OTTAWA (Reuters) - A day after raising expectations it would increase interest rates soon, the Bank of Canada said it might keep rates below their normal long-run levels even after the Canadian economy is back to full capacity, and future rate hikes would likely be gradual.
In a report on Wednesday, and in remarks by Governor Mark Carney, the central bank took pains to say that, as the economy approaches full capacity in mid-2012 and inflation converges on its 2 percent target, markets should not assume interest rates will necessarily rise as quickly to more traditional levels above inflation by then.
“You cannot mechanically assume that because the output gap on our projection -- the output gap is closed in the middle of 2012 -- that the bank’s target interest rate will be back at neutral, however you define neutral,” Carney said in a news conference.
“And in fact, I said further and I’ll reiterate it today, that if it were, then the output gap wouldn’t close over that horizon and inflation would not be back at target. And why is that? Well, there are considerable headwinds in the Canadian economy.”
The strong Canadian dollar, weak U.S. recovery and the European sovereign debt crisis are the major risks to Canada, he said.
The bank held its key interest rate steady at 1.0 percent on Tuesday, as expected, and appeared to clear the path for rate increases in a statement that dropped the term “eventually” for when it would move.
But in another signal the bank will not hike rates aggressively, Carney emphasized that the statement also refers to only “some” of the considerable monetary policy being removed.
Some market players have speculated that in order to reach what is considered a neutral rate -- which would have to be well above the inflation rate -- the bank would have to raise rates rapidly ahead of mid-2012.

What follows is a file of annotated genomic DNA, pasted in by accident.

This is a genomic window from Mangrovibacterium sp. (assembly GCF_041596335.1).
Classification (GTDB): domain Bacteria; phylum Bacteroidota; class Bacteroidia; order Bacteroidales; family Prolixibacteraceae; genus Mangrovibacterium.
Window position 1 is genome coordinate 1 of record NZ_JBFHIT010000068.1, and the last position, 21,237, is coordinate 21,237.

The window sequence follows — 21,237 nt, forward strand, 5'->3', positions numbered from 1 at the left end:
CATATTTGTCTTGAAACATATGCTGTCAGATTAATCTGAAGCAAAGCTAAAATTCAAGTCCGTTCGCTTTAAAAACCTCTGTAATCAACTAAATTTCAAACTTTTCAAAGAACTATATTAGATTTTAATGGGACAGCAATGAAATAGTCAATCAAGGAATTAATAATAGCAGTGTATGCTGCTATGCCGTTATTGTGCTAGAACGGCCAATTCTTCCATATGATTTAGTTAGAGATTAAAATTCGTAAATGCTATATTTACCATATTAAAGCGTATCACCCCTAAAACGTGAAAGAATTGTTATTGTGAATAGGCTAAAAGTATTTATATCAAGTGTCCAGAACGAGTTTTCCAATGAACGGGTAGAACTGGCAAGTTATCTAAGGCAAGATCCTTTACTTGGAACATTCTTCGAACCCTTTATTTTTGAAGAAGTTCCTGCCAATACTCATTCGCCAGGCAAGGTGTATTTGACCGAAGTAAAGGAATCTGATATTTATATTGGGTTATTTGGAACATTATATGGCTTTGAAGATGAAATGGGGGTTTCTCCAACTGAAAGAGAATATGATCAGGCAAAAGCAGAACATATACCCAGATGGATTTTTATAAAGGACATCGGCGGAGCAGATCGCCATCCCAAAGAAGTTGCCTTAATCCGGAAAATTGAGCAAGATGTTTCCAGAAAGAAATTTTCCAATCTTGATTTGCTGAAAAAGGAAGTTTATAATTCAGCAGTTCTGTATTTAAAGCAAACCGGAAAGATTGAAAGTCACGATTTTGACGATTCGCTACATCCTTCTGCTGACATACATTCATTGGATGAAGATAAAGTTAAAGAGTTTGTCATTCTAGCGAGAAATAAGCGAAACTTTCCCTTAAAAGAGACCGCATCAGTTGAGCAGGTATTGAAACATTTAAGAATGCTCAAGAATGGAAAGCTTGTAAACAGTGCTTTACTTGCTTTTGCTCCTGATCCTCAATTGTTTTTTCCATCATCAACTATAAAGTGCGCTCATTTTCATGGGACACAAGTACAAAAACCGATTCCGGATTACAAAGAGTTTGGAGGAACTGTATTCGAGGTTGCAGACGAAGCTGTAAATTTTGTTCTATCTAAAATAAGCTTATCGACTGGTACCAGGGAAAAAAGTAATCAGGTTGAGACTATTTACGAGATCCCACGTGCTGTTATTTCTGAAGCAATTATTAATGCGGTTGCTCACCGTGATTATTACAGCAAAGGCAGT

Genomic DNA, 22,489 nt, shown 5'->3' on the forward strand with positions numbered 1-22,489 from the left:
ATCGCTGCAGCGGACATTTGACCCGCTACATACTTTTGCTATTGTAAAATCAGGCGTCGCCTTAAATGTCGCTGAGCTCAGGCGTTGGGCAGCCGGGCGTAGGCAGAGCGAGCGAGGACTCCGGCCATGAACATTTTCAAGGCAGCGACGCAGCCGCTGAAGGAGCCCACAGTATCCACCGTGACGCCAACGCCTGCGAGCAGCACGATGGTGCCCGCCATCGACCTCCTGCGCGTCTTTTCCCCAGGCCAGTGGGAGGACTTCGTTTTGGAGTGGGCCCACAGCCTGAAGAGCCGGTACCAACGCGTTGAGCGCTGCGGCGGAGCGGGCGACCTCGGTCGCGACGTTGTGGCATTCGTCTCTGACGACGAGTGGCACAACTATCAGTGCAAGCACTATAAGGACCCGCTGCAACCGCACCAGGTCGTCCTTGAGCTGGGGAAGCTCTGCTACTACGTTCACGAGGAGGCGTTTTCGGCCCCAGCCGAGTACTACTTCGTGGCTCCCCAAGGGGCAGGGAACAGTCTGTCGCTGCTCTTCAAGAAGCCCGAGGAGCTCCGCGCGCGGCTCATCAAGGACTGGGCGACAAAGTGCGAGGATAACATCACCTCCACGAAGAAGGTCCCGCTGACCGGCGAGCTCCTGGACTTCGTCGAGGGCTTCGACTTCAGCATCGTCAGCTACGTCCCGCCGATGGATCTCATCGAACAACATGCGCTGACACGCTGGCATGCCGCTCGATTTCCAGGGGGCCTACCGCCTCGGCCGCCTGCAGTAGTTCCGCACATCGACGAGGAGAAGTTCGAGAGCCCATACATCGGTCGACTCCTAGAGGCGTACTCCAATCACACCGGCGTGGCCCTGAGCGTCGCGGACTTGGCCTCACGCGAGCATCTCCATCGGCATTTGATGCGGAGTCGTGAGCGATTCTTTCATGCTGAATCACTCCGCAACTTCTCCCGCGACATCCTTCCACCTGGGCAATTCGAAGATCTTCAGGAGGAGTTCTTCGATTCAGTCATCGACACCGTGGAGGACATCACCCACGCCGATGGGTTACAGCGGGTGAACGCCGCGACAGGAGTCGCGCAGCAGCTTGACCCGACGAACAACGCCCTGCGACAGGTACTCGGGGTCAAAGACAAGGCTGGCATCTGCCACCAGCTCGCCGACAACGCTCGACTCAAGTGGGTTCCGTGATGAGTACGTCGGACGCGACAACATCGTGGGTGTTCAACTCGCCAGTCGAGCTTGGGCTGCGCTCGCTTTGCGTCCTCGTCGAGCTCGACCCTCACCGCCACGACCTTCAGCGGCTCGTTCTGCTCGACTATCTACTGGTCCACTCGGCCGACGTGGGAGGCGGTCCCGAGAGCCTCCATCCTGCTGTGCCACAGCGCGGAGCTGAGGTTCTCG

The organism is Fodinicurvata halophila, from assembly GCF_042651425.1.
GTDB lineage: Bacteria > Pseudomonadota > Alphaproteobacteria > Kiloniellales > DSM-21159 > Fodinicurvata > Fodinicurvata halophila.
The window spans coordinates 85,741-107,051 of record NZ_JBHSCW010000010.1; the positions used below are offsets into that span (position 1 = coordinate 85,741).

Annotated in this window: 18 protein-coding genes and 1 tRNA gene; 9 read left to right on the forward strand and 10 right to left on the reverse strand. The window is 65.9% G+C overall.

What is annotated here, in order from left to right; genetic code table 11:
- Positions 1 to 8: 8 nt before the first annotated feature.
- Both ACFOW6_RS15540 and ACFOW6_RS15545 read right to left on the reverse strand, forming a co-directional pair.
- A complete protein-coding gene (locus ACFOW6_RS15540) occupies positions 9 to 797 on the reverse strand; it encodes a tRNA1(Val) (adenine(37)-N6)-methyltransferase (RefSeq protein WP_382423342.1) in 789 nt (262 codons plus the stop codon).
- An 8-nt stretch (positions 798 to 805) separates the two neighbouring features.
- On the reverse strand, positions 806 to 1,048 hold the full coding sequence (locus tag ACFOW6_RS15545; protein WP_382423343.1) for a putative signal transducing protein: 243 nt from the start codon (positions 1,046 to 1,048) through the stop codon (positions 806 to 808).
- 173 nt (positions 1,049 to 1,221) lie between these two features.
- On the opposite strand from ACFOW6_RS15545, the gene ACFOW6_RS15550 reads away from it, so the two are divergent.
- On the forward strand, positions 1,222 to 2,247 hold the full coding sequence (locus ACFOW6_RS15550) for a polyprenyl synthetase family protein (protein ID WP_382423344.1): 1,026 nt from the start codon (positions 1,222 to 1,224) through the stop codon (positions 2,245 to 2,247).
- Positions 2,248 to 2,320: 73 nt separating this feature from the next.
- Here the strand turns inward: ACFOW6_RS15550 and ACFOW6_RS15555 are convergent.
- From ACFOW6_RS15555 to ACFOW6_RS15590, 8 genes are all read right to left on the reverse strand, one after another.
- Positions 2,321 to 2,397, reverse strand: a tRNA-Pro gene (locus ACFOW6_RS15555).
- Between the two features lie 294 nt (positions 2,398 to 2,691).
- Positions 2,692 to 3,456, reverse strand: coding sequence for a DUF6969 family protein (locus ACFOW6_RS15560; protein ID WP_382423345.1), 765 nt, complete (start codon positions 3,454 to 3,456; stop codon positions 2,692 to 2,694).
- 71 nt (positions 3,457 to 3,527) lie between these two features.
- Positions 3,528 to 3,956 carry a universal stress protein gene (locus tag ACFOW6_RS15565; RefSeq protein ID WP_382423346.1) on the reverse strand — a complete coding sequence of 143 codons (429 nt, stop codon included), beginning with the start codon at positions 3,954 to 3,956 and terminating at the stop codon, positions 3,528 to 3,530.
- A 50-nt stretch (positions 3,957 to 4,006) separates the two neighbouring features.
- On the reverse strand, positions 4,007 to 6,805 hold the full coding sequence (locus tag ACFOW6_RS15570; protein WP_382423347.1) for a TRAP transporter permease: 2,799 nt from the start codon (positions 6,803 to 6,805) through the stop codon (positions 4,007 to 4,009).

Charles St-Arnaud, Canadian economist and currency strategist at Nomura Securities International, estimates the neutral rate at around 4 percent and said the bank’s guidance meant rates could be 2 percent or 3 percent by mid-2012.
“It doesn’t mean it will stay at 1 percent until then and that’s one of the mistakes the market has been doing lately, and I think they’re gradually understanding that,” he said.
The bank does not say what it considers to be the normal long-run rate, although Carney called the current level “exceptionally stimulative.”
Following the comments, market players saw slightly decreased chances of a rate hike later this year, according to overnight index swaps, which trade based on expectations for the key central bank policy rate.
The Canadian dollar rose to as high as C$0.9457 to the U.S. dollar, or $1.0574, just after the MPR was released from C$0.9485 earlier. It later slipped slightly but held near 2-1/2 month highs.
In its new projections, the bank cut its second-quarter growth forecast to an annualized 1.5 percent, from 2.0 percent, and said core inflation would rise to 2 percent two quarters earlier than previously anticipated, by the end of this year.
But it kept the medium-term outlook largely unchanged, saying the second-quarter slump in growth will be offset by growing faster than expected in the following three quarters.
On external factors, Carney sounded far more worried about potential contagion from the European sovereign debt crisis than he did about the political wrangling in the United States over the debt ceiling.
The European crisis along with continued strength in the Canadian dollar are keeping Carney cautious.
“We are in an environment here in Canada where there are substantial external headwinds,” he said. “In that environment, the bank has to make a judgment in terms of the appropriate path for our monetary policy rate.”
The bank assumes the United States will not default on its debt and that the European debt problem will be “contained” but not necessarily fully resolved, saying Canada is “doing what we can, both bilaterally and through the IMF and other channels, to assist.”
Additional reporting by Solarina Ho, Ka Yan Ng, Claire Sibonney and Trish Nixon in Toronto; writing by Louise Egan; Editing by Jeffrey Hodgson and Rob Wilson